The Anglosphere, Part Two: Of Liberal Leviathans and Global Turns

Viewed from the perspective of liberal IR, Britain’s globe-spanning empire can be described as “Liberal Internationalism 1.0.” According to G. John Ikenberry, the “liberal ascendancy” had everything to do with the “growth and sheer geopolitical heft of the world’s liberal democracies.” The British may have been the first to harmonize national interest with the stability, openness and rule-following in the international systems, but it was the Americans who “fused” them. “If the liberal order was built after World War II primarily within the West, the end of the Cold War turned that order into a sprawling global system” [1].

The question that has always fascinated me is how we got from Liberal Internationalism 1.0 to Liberal Internationalism 2.0, or how, to freely borrow from Ikenberry, power shifted between two liberal Leviathans, Britain and the U.S. What is puzzling here is the absence of the Wars of Anglophone Succession. Instead of fighting each other at least once or twice, the two empires first found ways to cooperate and coordinate their imperial activities around the globe, then engaged in what can be described as a pacted transition, even as a corporate merger. Here’s one verdict, taken from “The imperialism of decolonizationpiece by Wm Roger Louis and Ronald Robinson:

The British were welcoming the Americans back into the British family of nations and, informally at least, into the Commonwealth . . . [the post-war empire operated] as part of the Anglo- American coalition . . . like a multinational company.

Putting aside the historiography debates about its scope, timing and sequencing, this historical process was no doubt of momentous importance for the evolution of the liberal order, both in terms of the accumulation of hegemonic power, and in terms of social and institutional learning. The Anglosphere, in other words, begins here. So how do we explain it? Strategic calculus and/or a putatively liberal predilection for cooperation, compromise, and conciliation (last word Churchill’s) are only parts of this story, as Charles Kupchan notes in his How Enemies Become Friends:

British appeasement of the United States and the practice of reciprocal restraint that followed cleared the way for rapprochement. But it was the emergence of a new discourse on both sides of the Atlantic – one that propagated notions such as a “shared Anglo-Saxon race” and an “Anglo-American family” – that produced a compatible identity, consolidated stable peace, and laid the foundations for the strategic partnership that exists to this day.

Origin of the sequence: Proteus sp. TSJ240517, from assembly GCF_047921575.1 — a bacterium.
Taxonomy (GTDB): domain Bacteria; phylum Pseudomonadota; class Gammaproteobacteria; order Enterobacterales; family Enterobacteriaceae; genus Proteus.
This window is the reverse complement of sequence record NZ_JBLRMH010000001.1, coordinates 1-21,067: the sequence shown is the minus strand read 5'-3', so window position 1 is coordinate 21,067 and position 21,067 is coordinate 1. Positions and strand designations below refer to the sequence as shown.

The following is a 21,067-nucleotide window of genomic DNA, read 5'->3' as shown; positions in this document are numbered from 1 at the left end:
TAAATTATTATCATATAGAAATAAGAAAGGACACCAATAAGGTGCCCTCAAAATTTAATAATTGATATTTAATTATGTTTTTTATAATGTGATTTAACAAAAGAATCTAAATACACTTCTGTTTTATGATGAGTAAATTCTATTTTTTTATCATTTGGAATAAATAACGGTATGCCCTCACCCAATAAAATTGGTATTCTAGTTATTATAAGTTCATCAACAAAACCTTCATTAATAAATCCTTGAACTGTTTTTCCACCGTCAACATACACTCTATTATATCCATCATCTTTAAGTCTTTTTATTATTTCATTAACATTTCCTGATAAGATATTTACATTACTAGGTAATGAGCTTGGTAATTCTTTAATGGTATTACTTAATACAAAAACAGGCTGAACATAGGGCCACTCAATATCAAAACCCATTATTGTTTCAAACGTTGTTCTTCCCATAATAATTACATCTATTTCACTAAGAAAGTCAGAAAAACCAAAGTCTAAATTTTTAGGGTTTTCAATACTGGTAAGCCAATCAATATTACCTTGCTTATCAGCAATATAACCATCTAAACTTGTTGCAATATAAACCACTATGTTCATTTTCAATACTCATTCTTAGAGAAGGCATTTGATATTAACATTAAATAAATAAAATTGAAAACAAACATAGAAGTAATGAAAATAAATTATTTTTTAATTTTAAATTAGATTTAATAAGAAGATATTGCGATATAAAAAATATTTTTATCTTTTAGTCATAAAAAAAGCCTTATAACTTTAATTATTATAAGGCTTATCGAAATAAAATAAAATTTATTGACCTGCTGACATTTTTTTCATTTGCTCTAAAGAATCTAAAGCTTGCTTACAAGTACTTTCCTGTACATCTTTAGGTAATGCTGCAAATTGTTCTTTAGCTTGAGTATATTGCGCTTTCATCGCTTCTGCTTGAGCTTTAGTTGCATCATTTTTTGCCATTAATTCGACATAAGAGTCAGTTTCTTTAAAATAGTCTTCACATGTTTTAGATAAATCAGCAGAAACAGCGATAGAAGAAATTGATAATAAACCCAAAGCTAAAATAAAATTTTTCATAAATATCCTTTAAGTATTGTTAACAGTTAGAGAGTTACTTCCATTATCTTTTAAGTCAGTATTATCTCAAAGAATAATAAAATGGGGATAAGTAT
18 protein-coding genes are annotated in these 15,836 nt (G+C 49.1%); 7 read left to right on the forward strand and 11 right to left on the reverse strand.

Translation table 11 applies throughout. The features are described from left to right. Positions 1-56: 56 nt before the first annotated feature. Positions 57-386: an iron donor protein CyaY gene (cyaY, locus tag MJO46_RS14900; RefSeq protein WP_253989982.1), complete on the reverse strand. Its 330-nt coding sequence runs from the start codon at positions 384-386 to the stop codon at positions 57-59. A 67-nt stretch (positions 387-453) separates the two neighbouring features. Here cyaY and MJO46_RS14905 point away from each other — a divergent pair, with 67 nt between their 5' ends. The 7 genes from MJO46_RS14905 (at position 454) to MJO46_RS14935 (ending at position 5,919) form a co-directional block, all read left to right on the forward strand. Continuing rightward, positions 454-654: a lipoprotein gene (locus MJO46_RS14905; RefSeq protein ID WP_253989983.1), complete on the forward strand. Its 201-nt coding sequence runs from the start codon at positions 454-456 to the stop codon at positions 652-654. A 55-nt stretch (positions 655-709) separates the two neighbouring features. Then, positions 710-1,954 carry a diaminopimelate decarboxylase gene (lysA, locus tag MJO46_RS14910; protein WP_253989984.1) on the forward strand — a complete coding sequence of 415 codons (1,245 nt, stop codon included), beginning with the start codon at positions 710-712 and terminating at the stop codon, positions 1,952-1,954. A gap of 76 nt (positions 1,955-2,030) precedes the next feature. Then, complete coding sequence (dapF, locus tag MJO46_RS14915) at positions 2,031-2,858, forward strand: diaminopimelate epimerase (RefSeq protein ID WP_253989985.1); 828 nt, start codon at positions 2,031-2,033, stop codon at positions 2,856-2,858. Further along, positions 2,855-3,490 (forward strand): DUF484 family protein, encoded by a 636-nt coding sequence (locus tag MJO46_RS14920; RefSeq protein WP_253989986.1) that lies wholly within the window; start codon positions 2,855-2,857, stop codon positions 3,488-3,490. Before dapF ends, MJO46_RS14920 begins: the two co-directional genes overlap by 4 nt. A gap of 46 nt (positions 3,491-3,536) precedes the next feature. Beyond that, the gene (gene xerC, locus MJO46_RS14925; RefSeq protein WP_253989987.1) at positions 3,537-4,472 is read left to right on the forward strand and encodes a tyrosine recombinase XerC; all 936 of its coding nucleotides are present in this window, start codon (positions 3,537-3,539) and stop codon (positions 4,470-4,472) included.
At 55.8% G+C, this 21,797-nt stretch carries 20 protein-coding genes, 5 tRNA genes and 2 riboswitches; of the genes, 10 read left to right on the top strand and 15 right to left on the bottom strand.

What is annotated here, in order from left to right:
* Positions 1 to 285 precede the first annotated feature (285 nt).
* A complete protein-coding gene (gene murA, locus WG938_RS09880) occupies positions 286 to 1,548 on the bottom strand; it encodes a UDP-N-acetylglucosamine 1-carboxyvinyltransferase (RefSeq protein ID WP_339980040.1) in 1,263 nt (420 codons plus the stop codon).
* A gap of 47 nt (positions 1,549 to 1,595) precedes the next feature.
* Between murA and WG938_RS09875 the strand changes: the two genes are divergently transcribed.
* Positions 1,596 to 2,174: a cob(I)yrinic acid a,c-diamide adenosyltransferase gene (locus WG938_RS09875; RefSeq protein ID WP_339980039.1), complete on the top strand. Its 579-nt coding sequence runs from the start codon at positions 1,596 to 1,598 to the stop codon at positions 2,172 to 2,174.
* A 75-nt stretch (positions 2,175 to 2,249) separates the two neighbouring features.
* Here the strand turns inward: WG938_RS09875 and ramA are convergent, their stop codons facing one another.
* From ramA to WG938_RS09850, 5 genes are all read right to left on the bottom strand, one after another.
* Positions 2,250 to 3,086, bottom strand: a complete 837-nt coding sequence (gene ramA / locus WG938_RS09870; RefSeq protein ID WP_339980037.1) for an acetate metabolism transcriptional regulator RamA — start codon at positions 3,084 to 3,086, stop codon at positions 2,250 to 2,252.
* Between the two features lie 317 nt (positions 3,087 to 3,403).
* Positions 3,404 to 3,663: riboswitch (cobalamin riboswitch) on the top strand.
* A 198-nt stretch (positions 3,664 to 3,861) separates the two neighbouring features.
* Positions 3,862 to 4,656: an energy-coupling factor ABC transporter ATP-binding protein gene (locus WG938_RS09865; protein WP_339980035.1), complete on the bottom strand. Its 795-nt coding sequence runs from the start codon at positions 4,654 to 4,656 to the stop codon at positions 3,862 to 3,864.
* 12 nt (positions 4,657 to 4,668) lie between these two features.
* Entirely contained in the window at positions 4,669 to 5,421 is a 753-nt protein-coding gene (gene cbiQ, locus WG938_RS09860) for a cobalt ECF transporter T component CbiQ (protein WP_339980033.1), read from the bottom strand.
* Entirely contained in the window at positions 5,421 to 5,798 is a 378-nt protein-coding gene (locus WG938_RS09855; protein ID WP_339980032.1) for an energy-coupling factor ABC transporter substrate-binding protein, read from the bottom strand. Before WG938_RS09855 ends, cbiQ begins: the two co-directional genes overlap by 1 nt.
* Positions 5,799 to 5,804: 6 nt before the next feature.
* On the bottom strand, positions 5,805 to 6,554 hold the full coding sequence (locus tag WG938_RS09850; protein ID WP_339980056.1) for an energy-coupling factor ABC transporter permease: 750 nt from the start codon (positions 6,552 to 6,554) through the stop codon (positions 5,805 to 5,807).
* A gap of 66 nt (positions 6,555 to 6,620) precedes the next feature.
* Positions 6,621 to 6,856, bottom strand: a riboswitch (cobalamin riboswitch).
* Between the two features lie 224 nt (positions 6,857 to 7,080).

I could not agree more. Racialized identities operate as social structures of power, and this was a time when they explicitly authorized unity and superiority for Us against Them in ways that had profound consequences for the evolution of the so-called liberal international order. Anglo-Saxonism enabled the U.S. and Britain – or their elites – not only to position themselves favourably vis-à-vis each other at the turn of the twentieth century, but also with respect to the rest of the world and in a longer term. The Anglo-American rapprochement was no “global turn” of the sort that Kupchan talks about in his latest book, but it arguably comes close to it in macro-historical term. For one, the paths, pace and outcomes of the 1945-1951 international institution-building spree – that foundation of Liberal Internationalism 2.0 –followed the patterns of UK-U.S. cooperation first established during the colonial wars and near-wars in the 1890s. The much-disclaimed “special relationship” has its origins in this period – something to keep in mind next time we hear that U.S.-hugging remains in someone’s national interest, as General Sir David Richards, the head of Britain’s armed forces, argued last week.